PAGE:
Tuesday February 3rd, 19:00: A Walk in the Woods
By his own admission, Bill Bryson isn’t the world’s greatest adventurer. This being the case, you’d think he’d have serious misgivings about undertaking this particular “walk in the woods”, as he disarmingly calls it: taking the 3,500 kilometre (2,200 mile) Appalachian Trail – a journey which would take five months to complete.
Travelling with his good friend “Stephen Katz”, the book is both a humorous guide to the trail and a set of serious and insightful comments / discussion on the trail’s history as it winds its way from Georgia (where Bryson was living at the time the book was written in 1998), to Maine. These discussions cover a broad range of subject including the sociology, ecology, trees, plants, animals and people of the states through which the trail passes (Georgia, North Carolina, Tennessee, Virginia, West Virginia, Maryland, Pennsylvania, New Jersey, New York, Connecticut, Massachusetts, Vermont, New Hampshire, and Maine).
Join Kayden Oconnell as he continues in Bryson’s footsteps through the pages of this classic.
Wednesday February 3rd,19:00: Beggars Day Book Two: The Caged King
The Kingdom of Galaway has a law that every ruler must work a year and a day as a commoner; thus were readers introduced, through the first volume, to the kingdom and some of its notable inhabitants, including King Willy, Prince Larry, the scheming Percy, desperate to see himself on the throne, and the chicken-stealing crone Cruith.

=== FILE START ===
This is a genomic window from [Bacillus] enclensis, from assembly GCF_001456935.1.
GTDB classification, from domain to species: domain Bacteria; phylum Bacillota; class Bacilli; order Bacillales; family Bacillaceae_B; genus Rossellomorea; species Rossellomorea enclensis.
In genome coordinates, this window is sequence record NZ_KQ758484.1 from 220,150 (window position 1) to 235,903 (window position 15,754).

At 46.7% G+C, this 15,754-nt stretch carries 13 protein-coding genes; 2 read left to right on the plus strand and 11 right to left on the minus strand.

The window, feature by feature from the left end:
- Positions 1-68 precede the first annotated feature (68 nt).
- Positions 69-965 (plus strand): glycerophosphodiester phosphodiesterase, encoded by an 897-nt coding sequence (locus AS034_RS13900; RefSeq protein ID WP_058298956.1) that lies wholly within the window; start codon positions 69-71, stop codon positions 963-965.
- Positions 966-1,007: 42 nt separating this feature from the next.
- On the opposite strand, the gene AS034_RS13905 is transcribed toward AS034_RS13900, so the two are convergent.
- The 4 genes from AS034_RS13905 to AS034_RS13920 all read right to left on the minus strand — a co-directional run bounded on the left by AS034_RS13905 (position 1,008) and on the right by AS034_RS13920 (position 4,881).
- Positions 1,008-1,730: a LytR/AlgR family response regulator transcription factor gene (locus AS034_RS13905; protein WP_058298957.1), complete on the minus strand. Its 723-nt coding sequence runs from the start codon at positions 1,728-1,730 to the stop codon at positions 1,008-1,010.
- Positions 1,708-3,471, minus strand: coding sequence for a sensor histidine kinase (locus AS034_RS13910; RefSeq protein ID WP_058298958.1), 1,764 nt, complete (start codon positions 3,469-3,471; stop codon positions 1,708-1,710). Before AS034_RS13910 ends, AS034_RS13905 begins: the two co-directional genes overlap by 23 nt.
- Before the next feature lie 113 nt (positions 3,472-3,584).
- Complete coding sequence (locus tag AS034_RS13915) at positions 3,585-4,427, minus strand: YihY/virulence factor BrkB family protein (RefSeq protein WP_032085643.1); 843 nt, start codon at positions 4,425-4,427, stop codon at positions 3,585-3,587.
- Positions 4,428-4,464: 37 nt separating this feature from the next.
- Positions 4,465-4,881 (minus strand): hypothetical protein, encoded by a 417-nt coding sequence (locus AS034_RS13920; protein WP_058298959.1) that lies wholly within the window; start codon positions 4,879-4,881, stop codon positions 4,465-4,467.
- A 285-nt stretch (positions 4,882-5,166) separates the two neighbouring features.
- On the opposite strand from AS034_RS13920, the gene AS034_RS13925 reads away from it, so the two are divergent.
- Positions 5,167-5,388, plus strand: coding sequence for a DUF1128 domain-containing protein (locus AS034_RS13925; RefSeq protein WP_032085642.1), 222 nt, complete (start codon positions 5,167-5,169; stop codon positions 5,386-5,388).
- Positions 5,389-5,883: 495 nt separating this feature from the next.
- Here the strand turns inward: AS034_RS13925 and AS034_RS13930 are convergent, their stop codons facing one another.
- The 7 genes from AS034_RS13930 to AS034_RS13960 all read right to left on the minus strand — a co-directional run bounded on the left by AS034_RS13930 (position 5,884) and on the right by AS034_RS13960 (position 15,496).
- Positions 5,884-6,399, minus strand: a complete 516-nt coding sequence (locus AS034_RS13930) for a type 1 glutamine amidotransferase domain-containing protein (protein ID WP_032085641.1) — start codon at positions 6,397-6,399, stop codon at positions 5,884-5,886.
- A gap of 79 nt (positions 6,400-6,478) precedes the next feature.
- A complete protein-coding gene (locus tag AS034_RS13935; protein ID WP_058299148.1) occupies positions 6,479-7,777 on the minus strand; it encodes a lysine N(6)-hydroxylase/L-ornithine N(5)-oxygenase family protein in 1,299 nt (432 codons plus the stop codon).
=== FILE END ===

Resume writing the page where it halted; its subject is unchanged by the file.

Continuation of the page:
Now, in the second volume, Vikings, hidden illnesses, ancient family squabbles and unplanned pregnancy are but a few of the changes in Galaway. Cruith is part of a conspiracy, Willy invents a new wagon, apples seem to be in the mix, while everything seems to revolve around a baby horse. And I haven’t even mentioned King Monaghan.
Intrigued? Then why not hop over to Seanchai library to hear this entertaining tale which, incidentally, is illustrated by one Judith Cullen – aka Caledonia Skytower!
Thursday February 5th
19:00: Tales of Adventure
With Shandon Loring.
21:00 Seanchai Late Night
With finn Zeddmore.
Saturday February 7th, Seanchai Kitely, 09:00 PDT: The Wooing of Etain
Tochmarc Étaíne, “The Wooing of Étaín” is a text from the early Irish Mythological Cycle, dating from around the 8th or 9th century, and with some cross-over into other Irish folk mythologies, such as the cycles of the Kings and the Ulster Cycles.
Now regarded as containing three tales within it, Tochmarc Étaíne recounted the live and loves of the beautiful Étaín, born of the Ulaid, king Ailill, who is courted by Midir of the Tuatha Dé Danann – much to the displeasure of his current wife, who turns to witchcraft. Thus begins a tale of loves won and lost of rebirths across time, in a tale thought to have been one of the source texts for the Middle English narrative poem Sir Orfeo.
Please check with the Seanchai Library SL’s blog for updates and for additions or changes to the week’s schedule. The featured charity for January / February is Project Children, teaching and building peace in Northern Ireland, one child at a time.